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Old March 10th, 2014, 11:50 AM   #1
Fish Manager
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Patagonia Lake Bass Population

I got a call from an angler last week asking about what is going on with the bass population at Patagonia Lake. He said he was seeing changes in the structure of the population since he begin fishing the lake back in the 90's and he was worried about it.

So I found some time to go back into my data and look and although I had never looked at it on such a large scale. Typically I'll only look at the last 3 to 5 years when I'm assessing the current condition of the population. What the anglers question forced me to do was go back over time, in some cases as far back as 1975 and look at this population over what basically amounts to my career (23 years) and then some. I was able to pull data together from the 80's, 90's, 00's and now 10's. What I found was pretty interesting in that what the angler was reporting is actually what the data was saying. He was thinking that he was seeing fewer small bass in the population and he was concerned about what that meant to the population overall. What I found was that he was correct. There are fewer small fish in the population however there are more larger fish in the population.

So why, I'll say right up front that this is just my gut instinct on this and that I don't have hard data to back it up but I believe it is directly related to an increase in the harvest of the these smaller fish stimulated by the reduction/loss of harvest at Pena Blanca and Arivaca due to the mercury advisories against consumption of warm water species.

I believe that the increased harvest has shifted the size structure of the population by reducing the number of smaller bass impacting the prey base meaning that there is an abundance of prey leading to better growth and larger fish.

In the attachment that I have included I have tried to lay it out so everyone can understand it. Hopefully I've done that, but if not I'll be happy to answer questions. Enjoy!
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File Type: pdf patagonia historical bass data.pdf (333.7 KB, 252 views)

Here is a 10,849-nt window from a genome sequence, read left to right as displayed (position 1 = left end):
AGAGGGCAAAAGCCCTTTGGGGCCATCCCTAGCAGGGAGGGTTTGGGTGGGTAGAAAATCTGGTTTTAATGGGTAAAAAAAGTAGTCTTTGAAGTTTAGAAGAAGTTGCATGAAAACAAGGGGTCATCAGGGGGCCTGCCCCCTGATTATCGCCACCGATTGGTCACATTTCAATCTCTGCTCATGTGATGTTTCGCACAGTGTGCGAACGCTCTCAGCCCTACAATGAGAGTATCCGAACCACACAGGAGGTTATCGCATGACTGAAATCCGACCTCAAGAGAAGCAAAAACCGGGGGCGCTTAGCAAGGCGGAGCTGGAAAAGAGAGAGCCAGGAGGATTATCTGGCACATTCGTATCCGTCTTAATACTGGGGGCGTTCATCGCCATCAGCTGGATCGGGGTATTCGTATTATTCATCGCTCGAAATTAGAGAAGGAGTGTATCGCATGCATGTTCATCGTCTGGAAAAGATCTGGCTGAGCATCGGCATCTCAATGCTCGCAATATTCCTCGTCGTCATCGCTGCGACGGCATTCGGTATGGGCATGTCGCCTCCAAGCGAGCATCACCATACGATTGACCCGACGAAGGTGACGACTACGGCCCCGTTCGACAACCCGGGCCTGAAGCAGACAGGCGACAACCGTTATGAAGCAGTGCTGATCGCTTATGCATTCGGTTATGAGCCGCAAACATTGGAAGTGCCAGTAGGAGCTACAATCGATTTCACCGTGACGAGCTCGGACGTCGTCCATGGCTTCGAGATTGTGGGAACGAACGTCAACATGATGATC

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Old March 10th, 2014, 01:27 PM   #2
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Good info Don thanks for taking the time and writing the report. What i find interesting is why 2008 was such a great year or maybe it was 2007 that caused 2008 to be so good.

For what its worth I looked back at the tournament results over the years that Ri and myself ran and the weights are pretty consistent, but 2009 seemed to have the biggest bags and individual fish but over all it was pretty consistent over 6 years. if i have time i will put together all the data i have into a graph and spreadsheet and see what it shows.
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Old March 10th, 2014, 01:48 PM   #3
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Thanks for sharing those findings. I read a similar article about bed fishing for smallies, and they basically said the same thing. Less smaller fish and more larger fish due to the disruption of removing fish from beds during spawning season. I've only been to Patty once, so is it a lake that is easy to bed fish and would that play a decline in the number of smaller fish. This was only mentioned on ultra clear lakes, as most studies indicate that only 20% of the bed fish may get caught. I could see a higher percentage on lakes like Saguro (limited acreage clear water) an possibly see a decline on the number of smaller fish.